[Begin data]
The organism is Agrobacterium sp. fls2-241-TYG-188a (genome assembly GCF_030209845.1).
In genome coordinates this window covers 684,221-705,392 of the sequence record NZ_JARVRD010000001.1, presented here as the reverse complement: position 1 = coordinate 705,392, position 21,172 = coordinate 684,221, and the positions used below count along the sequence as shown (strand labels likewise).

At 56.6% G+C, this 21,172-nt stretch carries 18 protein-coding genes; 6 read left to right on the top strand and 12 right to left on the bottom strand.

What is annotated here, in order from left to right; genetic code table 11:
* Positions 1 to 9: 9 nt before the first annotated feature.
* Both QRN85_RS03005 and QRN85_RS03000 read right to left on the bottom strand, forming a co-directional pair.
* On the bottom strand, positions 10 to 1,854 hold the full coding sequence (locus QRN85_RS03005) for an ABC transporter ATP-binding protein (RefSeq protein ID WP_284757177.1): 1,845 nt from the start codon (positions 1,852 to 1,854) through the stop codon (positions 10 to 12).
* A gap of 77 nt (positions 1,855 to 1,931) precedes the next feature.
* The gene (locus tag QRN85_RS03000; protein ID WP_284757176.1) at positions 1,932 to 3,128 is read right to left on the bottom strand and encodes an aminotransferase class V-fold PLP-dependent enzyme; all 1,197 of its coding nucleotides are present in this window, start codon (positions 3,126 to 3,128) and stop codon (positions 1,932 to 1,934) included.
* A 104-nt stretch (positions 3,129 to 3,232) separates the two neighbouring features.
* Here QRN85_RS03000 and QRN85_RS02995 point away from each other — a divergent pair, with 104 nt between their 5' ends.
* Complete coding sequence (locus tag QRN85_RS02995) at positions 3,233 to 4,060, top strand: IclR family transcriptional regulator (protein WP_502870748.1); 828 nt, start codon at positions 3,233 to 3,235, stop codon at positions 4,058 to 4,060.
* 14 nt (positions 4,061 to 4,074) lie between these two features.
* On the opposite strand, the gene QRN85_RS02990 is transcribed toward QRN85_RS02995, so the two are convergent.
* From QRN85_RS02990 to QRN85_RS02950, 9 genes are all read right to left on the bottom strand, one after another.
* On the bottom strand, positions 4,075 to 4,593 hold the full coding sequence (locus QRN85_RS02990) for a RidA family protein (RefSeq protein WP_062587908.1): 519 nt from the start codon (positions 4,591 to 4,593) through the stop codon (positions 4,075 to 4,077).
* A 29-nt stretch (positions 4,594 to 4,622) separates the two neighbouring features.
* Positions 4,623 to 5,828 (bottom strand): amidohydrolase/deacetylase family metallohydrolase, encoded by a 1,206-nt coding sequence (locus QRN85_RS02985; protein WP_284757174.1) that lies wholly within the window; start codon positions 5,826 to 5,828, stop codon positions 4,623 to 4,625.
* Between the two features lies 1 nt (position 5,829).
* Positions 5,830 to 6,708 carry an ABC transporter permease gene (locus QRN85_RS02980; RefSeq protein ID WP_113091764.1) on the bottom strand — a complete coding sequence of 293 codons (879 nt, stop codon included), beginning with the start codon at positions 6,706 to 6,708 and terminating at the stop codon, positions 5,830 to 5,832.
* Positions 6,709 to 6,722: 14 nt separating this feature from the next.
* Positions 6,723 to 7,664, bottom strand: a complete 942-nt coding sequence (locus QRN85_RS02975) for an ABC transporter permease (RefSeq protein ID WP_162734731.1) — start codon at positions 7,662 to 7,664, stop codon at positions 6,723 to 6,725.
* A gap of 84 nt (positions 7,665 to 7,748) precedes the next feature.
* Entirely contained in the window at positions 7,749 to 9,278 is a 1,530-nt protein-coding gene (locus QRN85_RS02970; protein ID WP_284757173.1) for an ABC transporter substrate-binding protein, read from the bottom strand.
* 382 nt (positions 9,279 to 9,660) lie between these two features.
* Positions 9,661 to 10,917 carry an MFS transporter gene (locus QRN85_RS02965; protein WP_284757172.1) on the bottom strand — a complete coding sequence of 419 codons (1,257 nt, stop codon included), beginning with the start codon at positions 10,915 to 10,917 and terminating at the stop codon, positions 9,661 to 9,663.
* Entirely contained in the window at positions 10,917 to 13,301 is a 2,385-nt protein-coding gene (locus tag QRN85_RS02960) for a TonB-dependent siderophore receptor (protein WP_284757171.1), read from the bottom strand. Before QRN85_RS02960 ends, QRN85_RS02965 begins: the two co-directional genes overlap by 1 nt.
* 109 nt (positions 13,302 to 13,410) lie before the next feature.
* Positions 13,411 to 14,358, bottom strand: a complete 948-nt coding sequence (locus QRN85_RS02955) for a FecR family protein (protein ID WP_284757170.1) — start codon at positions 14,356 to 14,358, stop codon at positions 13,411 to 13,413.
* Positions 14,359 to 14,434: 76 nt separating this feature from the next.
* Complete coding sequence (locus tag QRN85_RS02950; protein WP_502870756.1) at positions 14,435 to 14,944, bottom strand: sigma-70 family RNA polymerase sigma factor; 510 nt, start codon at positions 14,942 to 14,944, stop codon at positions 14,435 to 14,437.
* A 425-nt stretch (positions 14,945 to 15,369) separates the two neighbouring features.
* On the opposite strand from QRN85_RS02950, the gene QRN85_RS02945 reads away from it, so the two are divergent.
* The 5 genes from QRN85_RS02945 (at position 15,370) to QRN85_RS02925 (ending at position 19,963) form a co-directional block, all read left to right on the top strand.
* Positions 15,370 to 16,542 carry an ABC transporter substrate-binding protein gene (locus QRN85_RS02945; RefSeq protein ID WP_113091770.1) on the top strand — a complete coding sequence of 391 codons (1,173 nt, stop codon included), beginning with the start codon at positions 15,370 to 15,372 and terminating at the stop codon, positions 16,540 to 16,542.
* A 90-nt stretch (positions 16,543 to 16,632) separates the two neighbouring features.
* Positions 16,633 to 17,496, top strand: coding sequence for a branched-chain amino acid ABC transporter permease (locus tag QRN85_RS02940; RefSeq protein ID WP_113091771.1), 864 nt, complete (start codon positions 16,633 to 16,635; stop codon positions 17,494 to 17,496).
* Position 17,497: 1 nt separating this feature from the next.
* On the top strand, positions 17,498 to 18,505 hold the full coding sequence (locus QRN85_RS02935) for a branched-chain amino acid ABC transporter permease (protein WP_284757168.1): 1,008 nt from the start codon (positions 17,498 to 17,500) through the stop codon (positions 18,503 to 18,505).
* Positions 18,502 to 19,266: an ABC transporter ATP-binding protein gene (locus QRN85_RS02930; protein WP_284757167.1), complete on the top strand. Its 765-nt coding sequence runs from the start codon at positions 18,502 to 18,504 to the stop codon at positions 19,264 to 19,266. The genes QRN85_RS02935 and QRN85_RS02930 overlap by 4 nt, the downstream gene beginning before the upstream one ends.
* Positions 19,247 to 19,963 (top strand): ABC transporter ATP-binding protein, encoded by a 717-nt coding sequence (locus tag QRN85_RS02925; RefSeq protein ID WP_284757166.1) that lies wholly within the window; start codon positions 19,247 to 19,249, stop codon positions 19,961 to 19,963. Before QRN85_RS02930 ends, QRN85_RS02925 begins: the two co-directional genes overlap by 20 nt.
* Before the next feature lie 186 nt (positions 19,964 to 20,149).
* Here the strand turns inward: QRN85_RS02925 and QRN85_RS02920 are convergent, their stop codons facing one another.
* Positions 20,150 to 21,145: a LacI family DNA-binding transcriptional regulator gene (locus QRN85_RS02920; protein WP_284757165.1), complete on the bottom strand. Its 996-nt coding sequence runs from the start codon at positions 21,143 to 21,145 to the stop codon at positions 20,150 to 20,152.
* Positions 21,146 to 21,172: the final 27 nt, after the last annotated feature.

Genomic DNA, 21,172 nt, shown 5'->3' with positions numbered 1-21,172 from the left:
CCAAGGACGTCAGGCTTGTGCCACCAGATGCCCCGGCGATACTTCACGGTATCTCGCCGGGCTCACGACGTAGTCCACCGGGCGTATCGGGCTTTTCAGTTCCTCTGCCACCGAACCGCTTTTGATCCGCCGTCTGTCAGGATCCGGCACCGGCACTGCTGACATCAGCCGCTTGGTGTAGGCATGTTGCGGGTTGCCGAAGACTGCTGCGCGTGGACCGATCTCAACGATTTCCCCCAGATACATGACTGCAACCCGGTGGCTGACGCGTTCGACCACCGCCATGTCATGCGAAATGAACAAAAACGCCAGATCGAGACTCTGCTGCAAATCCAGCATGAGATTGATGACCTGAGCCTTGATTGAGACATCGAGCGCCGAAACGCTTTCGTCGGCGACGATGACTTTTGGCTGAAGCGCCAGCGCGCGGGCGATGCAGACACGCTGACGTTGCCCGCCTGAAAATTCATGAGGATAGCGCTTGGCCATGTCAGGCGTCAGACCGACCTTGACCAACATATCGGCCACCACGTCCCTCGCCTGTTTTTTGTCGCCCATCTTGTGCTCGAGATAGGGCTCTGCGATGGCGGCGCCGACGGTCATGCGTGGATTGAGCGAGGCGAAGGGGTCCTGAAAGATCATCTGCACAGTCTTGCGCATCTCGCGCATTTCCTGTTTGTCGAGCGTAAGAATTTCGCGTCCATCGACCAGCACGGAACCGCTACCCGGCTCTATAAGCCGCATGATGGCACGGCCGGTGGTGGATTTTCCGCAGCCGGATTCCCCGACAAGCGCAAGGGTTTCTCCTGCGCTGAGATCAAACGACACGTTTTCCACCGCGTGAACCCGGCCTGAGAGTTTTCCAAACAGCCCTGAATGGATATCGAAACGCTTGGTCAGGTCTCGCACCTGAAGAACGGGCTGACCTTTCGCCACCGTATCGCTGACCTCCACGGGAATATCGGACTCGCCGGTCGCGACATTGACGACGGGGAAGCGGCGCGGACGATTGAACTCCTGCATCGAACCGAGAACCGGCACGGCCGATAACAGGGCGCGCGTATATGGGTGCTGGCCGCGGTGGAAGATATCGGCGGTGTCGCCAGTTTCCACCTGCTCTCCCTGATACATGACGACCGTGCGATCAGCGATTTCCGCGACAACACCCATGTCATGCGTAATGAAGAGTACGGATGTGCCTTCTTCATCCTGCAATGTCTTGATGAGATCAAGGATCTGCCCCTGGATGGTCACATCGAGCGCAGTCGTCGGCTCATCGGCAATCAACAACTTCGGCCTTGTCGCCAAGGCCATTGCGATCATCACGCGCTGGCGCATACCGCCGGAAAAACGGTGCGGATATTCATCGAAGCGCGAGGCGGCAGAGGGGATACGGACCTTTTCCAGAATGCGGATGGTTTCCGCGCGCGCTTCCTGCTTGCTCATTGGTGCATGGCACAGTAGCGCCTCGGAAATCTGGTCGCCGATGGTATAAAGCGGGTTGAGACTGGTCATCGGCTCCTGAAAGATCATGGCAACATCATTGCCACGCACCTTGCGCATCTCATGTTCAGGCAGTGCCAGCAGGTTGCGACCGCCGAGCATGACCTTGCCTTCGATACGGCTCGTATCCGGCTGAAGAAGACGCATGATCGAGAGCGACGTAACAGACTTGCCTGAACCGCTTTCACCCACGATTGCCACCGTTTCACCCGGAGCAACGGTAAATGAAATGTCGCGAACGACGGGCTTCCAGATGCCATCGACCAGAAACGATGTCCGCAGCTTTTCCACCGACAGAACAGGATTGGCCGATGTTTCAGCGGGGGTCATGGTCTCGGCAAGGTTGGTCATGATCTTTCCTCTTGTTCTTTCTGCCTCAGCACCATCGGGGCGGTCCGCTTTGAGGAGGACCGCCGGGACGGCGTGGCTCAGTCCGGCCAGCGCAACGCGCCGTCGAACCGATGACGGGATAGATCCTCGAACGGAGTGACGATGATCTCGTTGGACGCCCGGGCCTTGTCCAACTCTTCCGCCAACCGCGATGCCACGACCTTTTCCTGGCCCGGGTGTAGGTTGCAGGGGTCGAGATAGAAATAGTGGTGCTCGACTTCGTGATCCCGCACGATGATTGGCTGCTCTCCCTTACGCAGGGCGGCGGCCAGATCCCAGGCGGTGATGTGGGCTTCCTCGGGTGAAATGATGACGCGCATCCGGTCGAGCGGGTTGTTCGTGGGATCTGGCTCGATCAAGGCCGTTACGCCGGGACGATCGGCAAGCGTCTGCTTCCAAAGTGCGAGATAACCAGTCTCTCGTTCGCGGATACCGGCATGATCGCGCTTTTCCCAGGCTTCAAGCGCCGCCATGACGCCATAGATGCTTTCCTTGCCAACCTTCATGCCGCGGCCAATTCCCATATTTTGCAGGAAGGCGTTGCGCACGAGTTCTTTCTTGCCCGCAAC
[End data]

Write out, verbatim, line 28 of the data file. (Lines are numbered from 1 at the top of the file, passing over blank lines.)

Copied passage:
* 109 nt (positions 13,302 to 13,410) lie before the next feature.